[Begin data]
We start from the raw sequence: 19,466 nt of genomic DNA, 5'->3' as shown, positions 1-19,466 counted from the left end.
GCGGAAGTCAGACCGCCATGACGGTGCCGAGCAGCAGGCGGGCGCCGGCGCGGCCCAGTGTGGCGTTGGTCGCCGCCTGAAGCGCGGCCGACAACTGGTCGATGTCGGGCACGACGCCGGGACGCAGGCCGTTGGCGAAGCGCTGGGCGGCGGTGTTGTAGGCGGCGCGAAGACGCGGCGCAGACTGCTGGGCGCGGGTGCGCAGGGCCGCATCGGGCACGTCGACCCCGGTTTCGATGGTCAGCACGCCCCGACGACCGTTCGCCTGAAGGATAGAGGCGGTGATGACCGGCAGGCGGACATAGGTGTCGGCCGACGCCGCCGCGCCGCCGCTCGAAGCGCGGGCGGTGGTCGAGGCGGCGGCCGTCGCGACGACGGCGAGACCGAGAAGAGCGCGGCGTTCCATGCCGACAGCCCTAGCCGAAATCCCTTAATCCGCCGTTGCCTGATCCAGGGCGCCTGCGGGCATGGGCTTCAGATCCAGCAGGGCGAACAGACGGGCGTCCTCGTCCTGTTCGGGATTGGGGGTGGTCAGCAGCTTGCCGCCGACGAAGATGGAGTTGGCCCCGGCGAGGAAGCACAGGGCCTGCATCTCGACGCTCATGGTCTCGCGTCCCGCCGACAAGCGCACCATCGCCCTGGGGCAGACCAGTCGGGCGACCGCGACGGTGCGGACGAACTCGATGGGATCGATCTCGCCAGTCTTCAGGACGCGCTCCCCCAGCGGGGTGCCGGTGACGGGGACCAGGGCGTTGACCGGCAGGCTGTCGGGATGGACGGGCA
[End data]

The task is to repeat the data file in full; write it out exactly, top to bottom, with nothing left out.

We start from the raw sequence: 19,466 nt of genomic DNA, 5'->3' as shown, positions 1-19,466 counted from the left end.
GCGGAAGTCAGACCGCCATGACGGTGCCGAGCAGCAGGCGGGCGCCGGCGCGGCCCAGTGTGGCGTTGGTCGCCGCCTGAAGCGCGGCCGACAACTGGTCGATGTCGGGCACGACGCCGGGACGCAGGCCGTTGGCGAAGCGCTGGGCGGCGGTGTTGTAGGCGGCGCGAAGACGCGGCGCAGACTGCTGGGCGCGGGTGCGCAGGGCCGCATCGGGCACGTCGACCCCGGTTTCGATGGTCAGCACGCCCCGACGACCGTTCGCCTGAAGGATAGAGGCGGTGATGACCGGCAGGCGGACATAGGTGTCGGCCGACGCCGCCGCGCCGCCGCTCGAAGCGCGGGCGGTGGTCGAGGCGGCGGCCGTCGCGACGACGGCGAGACCGAGAAGAGCGCGGCGTTCCATGCCGACAGCCCTAGCCGAAATCCCTTAATCCGCCGTTGCCTGATCCAGGGCGCCTGCGGGCATGGGCTTCAGATCCAGCAGGGCGAACAGACGGGCGTCCTCGTCCTGTTCGGGATTGGGGGTGGTCAGCAGCTTGCCGCCGACGAAGATGGAGTTGGCCCCGGCGAGGAAGCACAGGGCCTGCATCTCGACGCTCATGGTCTCGCGTCCCGCCGACAAGCGCACCATCGCCCTGGGGCAGACCAGTCGGGCGACCGCGACGGTGCGGACGAACTCGATGGGATCGATCTCGCCAGTCTTCAGGACGCGCTCCCCCAGCGGGGTGCCGGTGACGGGGACCAGGGCGTTGACCGGCAGGCTGTCGGGATGGACGGGCA